Apple G5 and AMD FX-51: Separated at birth?

My AMD Athlon FX-51 reference desktop arrived in early September, wrapped in a so-not-a-PC silvery case bearing the CoolerMaster brand. Okay, it's a wicked case. Mad props to CoolerMaster and all that. I have been working with it almost constantly under non-disclosure. My Apple Power Mac G5 reference system came in about two weeks later, and I'm banging on that as I make this entry. I am pitting the boxes again

My AMD Athlon FX-51 reference desktop arrived in early September, wrapped in a so-not-a-PC silvery case bearing the CoolerMaster brand. Okay, it's a wicked case. Mad props to CoolerMaster and all that. I have been working with it almost constantly under non-disclosure. My Apple Power Mac G5 reference system came in about two weeks later, and I'm banging on that as I make this entry.

I am pitting the boxes against each other, as much as is practical, in a review that will run in print. The Athlon runs all x86-32 applications like a manic Pentium III. It is also so easy to flip its 64-bit switch in code that Linux, BSD and Windows are already using 64-bit mode. I sense that it will take me a while to explain to mainstream readers why that's so exciting. I'm patient.

As is true with 64-bit Athlon, the vast majority of software written for the G5 runs in 32 bits. In fact, since Apple's OS X is the only OS of note for PowerPC Macintosh, no apps can go to 64 until Apple does. Developers can take advantage of the G5's faster math and its broader address space using version 10.2.7 of OS X, but only in 32 bits.

AMD invested considerable effort in designing Opteron and Athlon 64 to operate in most conceivable combinations of 32 and 64 bits. For example, the OS can run in 64-bit mode while user-level applications run in 32. All can be 32, or all can be 64. That's a perfect arrangement for migrating all types of OSes and applications from other architectures.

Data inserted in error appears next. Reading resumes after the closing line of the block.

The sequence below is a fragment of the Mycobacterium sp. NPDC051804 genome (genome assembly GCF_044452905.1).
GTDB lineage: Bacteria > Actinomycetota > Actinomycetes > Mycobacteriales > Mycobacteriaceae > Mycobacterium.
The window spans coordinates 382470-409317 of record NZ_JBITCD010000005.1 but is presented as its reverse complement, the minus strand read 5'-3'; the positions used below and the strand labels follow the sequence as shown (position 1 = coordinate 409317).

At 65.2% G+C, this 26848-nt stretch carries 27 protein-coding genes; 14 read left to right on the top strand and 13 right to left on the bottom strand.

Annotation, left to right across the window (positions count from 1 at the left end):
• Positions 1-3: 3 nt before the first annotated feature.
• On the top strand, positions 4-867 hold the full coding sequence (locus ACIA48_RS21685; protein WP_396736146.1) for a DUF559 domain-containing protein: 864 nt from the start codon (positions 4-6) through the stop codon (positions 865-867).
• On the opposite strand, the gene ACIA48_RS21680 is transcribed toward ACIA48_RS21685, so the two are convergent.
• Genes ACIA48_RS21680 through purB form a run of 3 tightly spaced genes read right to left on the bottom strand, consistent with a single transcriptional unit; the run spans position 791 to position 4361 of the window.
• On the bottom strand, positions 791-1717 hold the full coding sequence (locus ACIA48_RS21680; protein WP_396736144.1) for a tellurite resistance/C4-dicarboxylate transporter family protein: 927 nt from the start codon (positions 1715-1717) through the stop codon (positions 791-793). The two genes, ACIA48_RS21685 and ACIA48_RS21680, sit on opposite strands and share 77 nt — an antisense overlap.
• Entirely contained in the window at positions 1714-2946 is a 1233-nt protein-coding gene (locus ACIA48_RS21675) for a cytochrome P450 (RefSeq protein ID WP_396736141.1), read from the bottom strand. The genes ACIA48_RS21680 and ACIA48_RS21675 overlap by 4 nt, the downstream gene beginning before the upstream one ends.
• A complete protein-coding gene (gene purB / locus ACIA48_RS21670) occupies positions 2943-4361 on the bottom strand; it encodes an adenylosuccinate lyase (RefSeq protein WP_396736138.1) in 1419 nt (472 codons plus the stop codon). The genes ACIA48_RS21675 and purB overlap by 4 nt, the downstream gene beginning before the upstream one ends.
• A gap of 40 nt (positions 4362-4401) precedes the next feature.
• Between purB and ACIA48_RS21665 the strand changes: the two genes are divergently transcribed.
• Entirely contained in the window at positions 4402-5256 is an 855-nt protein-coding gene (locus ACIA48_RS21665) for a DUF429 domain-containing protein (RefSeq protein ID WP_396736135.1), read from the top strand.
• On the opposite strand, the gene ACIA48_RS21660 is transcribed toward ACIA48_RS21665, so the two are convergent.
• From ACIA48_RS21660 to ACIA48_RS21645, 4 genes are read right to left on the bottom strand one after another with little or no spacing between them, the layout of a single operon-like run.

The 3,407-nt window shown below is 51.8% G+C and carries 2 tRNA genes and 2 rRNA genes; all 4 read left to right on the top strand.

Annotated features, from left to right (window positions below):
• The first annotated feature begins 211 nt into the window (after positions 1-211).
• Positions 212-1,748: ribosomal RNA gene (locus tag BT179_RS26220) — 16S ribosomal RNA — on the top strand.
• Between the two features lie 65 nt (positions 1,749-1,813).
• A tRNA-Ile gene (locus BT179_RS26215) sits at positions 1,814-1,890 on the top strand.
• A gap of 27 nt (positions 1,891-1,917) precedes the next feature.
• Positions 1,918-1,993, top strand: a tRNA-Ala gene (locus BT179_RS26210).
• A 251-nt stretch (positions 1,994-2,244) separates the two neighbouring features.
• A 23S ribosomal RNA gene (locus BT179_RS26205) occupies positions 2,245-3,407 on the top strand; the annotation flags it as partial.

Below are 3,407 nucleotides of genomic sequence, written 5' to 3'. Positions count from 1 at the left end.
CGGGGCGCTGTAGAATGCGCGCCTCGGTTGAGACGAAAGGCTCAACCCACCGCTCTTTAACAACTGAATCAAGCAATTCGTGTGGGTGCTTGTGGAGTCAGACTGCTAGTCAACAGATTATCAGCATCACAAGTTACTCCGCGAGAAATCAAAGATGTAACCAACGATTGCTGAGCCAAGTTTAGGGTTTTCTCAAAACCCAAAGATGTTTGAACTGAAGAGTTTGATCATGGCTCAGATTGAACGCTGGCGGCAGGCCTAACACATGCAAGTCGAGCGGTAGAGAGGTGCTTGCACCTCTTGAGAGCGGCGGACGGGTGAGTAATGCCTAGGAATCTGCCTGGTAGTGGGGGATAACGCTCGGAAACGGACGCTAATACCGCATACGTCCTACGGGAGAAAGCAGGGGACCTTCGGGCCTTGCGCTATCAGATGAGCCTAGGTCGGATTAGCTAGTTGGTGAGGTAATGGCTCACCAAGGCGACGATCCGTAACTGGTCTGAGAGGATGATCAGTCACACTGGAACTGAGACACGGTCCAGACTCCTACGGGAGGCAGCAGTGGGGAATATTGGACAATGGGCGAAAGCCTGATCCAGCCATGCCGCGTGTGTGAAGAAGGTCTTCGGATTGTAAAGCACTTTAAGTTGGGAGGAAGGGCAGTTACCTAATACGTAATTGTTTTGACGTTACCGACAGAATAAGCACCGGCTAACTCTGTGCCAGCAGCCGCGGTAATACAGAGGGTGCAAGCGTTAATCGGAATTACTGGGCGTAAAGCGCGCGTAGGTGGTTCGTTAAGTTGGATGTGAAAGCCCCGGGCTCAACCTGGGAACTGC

The Power Mac G5 is more of a mystery to me because I had far longer to study Athlon 64 it in depth prior to its launch. My serious research on the G5 just started. At this point, all I know is that the G5 is a lovely deskside dualie that, at the very least, is the fastest 32-bit Mac ever made. That's not a bad thing. I'm probably alone in the universe for requiring more from it than that.

I know where Athlon 64 is going, and roughly how long it will take to get there. Apple has more of a challenge selling a system that has features even the manufacturer can't demonstrate. Apple has shown "G5 optimized" 32-bit applications. Observers will speculate that Apple's engineers derived too little overall gain porting test apps from optimized 32-bit to native 64-bit. If that's true, Apple will be in no rush to go 64.

But I doubt that Apple was disappointed by the G5 running on all cylinders. The software vendors working on Opteron (the server-level Athlon 64 CPU) lined up for AMD's launch event. One by one, they practically wet themselves over the ease of porting to 64-bit and the resulting boost in speed. I hope the same holds true for the G5. Not for Apple's sake, but for mine. I'm so bored with prefab 32-bit PCs that I could stomp into Intel's headquarters and, in clipped but polite words, share my PC ennui with the receptionist. Then I would stomp back out and drive away at the posted speed limit. I may be a journalist, but I'm a gentleman first.

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Copyright © 2003 IDG Communications, Inc.

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